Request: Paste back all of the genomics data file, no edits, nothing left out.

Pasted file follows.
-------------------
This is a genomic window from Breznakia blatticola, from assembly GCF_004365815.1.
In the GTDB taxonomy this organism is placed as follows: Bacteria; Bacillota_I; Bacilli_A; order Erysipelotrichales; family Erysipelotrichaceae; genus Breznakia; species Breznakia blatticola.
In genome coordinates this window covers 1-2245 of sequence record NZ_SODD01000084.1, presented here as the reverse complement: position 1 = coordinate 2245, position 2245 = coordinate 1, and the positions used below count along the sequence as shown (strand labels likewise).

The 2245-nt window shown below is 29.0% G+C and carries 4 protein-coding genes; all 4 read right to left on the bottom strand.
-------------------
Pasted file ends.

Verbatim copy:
This is a genomic window from Breznakia blatticola, from assembly GCF_004365815.1.
In the GTDB taxonomy this organism is placed as follows: Bacteria; Bacillota_I; Bacilli_A; order Erysipelotrichales; family Erysipelotrichaceae; genus Breznakia; species Breznakia blatticola.
In genome coordinates this window covers 1-2245 of sequence record NZ_SODD01000084.1, presented here as the reverse complement: position 1 = coordinate 2245, position 2245 = coordinate 1, and the positions used below count along the sequence as shown (strand labels likewise).

The 2245-nt window shown below is 29.0% G+C and carries 4 protein-coding genes; all 4 read right to left on the bottom strand.